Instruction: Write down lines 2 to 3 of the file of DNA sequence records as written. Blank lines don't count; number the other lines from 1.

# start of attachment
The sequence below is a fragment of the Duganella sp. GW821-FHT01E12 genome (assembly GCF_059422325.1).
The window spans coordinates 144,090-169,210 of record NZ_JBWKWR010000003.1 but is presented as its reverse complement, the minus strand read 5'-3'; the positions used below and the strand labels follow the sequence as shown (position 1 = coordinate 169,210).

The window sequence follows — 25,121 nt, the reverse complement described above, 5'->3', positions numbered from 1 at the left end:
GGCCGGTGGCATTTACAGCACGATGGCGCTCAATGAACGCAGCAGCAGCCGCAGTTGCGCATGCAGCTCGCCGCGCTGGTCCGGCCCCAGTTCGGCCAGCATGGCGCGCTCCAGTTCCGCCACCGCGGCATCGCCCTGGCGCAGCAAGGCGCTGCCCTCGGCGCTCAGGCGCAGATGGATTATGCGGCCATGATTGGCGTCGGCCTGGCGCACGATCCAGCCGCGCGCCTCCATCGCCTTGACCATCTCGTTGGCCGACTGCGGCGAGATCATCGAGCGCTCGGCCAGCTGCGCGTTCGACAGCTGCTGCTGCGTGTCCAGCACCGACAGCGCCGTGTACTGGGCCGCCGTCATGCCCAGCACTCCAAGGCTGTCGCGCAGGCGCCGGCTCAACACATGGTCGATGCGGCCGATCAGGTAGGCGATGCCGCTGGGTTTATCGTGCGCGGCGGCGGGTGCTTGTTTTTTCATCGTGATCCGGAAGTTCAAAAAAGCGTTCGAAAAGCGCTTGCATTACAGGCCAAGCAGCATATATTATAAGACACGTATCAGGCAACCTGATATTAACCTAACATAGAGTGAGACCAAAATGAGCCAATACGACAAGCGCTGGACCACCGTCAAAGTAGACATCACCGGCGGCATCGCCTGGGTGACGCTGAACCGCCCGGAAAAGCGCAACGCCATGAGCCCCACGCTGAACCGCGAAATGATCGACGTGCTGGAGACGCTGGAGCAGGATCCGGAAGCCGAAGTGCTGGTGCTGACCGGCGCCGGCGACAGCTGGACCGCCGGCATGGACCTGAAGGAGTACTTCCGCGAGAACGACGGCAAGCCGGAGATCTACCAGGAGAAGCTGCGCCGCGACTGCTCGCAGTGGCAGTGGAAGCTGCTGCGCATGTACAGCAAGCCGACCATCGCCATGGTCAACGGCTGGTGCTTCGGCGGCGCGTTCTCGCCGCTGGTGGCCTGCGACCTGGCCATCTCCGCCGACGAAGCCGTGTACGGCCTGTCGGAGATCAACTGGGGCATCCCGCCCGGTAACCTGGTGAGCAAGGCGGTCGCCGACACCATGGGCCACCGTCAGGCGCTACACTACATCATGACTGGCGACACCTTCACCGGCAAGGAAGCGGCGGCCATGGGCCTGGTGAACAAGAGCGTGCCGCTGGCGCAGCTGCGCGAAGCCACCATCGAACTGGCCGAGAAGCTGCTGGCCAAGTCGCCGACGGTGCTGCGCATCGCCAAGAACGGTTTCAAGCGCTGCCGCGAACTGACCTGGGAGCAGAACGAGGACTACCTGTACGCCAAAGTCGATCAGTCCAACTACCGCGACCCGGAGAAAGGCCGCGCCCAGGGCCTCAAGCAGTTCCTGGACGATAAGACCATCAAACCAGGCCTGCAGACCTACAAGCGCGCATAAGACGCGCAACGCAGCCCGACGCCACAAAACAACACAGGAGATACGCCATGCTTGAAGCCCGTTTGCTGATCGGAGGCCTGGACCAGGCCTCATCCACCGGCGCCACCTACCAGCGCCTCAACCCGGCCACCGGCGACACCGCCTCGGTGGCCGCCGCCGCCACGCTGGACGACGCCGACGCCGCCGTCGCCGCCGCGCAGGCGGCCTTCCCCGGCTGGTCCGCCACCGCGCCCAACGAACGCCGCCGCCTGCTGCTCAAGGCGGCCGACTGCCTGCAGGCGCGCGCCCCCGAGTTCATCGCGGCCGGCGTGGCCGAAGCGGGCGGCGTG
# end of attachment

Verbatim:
The window spans coordinates 144,090-169,210 of record NZ_JBWKWR010000003.1 but is presented as its reverse complement, the minus strand read 5'-3'; the positions used below and the strand labels follow the sequence as shown (position 1 = coordinate 169,210).

The window sequence follows — 25,121 nt, the reverse complement described above, 5'->3', positions numbered from 1 at the left end: